With delicate piano themes and atmospheric electronic sounds, Hans-Joachim Roedelius & Arnold Kasar develop a unique chemistry. The fact that they are part of different generations of musicians is one of the reasons for the uniqueness and the magic of their encounter.
Roedelius is one of the forefathers of Kosmische and Krautrock. With his bands Cluster and Harmonica, he played a major role in the development of these movements. Roedelius was formed by the political and social uprising of the late sixties and the seventies. Today Roedelius is able to look back on more than a hundred releases and collaborations ranging from his longtime companion Dieter Moebius to acclaimed international artists such as Brian Eno or younger musicians like Tim Story.
Arnold Kasar is almost thirty years younger than Roedelius, he is a child of Berlin´s crossover scene of the 1990s. He broke the line between electronic dance music and jazz, he played with Micatone, Nylon and Friedrich Lichtenstein. As a session musician, arranger and producer, he contributed to many releases of the influential Berlin label Sonar Kollektiv.
Kasar is a classically trained pianist, Roedelius did not even learn to read music. Their approach is as different as it can be, yet they share an openness to musical forms and their collaborative partners. In their joint sessions in Baden near Vienna, Roedelius quickly decided he wants to play the piano. Kasar had the idea to prepare the piano with sheets of felt, creating the unique, tender, intimate sound of the album. “Joachim [Roedelius] has a nice, soft stroke”, explains Kasar: “He never had a piano lesson in his life. He does not compose, yet he does something with the piano which is similar to what he does with the synthesizers. I cannot explain it, but it touches something inside of me.” Kasar responds in the most immediate fashion to Roedelius' piano play using his electronic instruments.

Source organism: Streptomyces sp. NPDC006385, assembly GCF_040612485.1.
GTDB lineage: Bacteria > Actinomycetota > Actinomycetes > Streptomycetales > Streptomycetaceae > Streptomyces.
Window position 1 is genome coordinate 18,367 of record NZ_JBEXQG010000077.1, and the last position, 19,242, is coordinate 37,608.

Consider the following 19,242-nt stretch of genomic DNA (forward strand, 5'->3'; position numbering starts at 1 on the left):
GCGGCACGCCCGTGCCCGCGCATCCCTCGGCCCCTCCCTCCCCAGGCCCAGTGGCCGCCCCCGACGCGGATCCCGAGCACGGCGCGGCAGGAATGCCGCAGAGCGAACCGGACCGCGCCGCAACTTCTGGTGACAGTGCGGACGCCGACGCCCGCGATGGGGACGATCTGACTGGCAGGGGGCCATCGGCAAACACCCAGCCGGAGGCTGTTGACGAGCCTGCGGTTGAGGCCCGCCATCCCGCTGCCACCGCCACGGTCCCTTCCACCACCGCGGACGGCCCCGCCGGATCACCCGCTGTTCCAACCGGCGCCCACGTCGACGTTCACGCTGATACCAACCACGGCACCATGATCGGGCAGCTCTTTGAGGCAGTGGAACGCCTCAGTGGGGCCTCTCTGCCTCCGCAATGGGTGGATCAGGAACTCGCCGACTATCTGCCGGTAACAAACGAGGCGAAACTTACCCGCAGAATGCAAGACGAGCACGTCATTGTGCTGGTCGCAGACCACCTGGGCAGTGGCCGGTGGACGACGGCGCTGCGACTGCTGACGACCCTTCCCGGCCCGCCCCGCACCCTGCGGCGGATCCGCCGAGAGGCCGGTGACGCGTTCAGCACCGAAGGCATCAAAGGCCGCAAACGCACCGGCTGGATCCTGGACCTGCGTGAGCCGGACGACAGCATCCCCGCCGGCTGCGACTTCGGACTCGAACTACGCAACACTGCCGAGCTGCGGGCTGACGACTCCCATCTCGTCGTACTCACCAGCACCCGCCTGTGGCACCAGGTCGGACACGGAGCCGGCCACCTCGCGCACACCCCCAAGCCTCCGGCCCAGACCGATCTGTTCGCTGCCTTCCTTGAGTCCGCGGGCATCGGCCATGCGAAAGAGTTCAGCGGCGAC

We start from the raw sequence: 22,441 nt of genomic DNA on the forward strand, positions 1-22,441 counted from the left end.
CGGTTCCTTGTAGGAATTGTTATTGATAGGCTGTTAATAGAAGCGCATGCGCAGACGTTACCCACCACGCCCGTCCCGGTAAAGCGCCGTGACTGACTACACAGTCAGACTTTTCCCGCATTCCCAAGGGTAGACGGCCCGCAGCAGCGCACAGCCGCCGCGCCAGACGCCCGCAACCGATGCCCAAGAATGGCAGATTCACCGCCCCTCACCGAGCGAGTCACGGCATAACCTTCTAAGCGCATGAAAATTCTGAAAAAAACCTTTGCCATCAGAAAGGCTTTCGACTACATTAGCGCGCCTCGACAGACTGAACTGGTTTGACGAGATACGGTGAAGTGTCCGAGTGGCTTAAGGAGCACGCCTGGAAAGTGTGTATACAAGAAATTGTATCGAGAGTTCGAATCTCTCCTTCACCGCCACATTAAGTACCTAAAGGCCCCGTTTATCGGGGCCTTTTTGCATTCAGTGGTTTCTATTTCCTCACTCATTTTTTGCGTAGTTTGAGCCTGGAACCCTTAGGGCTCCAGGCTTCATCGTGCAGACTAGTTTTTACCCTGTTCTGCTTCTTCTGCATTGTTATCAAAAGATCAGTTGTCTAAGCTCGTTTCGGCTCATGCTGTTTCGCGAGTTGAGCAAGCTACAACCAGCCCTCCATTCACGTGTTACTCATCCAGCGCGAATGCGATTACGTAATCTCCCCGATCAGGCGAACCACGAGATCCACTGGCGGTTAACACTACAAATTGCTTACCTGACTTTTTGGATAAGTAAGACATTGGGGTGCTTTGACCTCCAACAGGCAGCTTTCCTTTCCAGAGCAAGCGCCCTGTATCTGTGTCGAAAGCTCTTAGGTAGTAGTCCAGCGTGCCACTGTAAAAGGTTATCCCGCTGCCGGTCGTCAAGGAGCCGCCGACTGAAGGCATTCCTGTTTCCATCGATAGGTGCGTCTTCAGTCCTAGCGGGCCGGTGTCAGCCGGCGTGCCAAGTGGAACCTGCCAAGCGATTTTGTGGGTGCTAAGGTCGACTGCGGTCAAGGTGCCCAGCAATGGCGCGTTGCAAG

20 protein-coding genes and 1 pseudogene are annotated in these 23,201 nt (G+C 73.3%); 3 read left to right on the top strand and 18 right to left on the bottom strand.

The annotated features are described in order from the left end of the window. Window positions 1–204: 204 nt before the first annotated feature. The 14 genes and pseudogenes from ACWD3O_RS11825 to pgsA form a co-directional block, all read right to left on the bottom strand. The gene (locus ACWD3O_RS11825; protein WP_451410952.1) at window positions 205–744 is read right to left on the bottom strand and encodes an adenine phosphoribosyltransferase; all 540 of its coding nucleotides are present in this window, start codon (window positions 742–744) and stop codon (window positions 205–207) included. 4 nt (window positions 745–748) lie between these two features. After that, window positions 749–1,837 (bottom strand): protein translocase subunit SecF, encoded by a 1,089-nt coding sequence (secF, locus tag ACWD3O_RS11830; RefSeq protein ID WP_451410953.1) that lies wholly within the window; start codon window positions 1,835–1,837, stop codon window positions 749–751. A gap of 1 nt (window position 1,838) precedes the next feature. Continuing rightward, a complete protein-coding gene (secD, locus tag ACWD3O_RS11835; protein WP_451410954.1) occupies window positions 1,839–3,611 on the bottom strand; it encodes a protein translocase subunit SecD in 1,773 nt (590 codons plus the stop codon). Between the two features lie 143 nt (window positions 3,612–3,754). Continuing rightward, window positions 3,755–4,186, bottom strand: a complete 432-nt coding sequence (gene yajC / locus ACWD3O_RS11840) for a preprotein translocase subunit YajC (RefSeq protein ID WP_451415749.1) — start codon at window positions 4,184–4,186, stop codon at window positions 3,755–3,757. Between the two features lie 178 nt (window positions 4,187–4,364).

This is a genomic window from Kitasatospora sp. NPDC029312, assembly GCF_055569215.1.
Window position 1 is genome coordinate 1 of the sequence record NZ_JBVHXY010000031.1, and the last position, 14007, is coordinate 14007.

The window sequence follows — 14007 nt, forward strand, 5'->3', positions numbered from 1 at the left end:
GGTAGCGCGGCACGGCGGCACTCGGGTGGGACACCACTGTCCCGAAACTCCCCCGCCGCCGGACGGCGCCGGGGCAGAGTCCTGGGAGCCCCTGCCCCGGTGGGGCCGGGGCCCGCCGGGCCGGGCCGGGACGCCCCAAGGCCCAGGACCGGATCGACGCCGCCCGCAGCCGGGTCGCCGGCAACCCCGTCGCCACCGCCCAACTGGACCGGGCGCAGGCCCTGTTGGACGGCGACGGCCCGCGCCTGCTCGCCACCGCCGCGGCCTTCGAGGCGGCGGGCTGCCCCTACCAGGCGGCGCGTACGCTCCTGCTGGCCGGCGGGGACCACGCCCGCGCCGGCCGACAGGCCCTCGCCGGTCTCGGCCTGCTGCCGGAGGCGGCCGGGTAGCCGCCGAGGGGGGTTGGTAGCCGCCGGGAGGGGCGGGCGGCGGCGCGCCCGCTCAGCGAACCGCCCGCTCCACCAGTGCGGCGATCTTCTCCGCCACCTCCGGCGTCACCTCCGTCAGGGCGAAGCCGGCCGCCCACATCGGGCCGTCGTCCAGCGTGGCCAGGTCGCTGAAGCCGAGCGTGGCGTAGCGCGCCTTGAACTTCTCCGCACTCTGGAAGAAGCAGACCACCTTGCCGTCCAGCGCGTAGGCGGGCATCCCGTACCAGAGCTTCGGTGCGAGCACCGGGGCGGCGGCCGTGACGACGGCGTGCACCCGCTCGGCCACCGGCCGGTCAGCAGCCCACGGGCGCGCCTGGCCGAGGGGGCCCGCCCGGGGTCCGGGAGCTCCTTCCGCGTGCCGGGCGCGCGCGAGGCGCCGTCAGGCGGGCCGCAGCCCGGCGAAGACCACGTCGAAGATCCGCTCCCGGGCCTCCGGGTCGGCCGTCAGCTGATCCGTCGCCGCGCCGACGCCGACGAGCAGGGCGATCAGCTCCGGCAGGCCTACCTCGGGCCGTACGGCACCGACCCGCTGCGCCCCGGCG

Within three days more than thirty pieces were produced. “We’ve needed our entire lifetimes to get there”, Roedelius smiles. “Einfluss” is not about technology, not about precession, not about structure, but about flow. Where others musicians seek total control, Roedelius and Kasar let themselves go. In this way, they can open up to and respond to the other player in an unique way. It is not a matter of demonstrating some kind of craft, to prove one's ability to play the piano or to compose impressive music. Rather, they want the listener to share a joint experience with them. “The special thing about it is that we did not intend to make something special”, smiles Roedelius.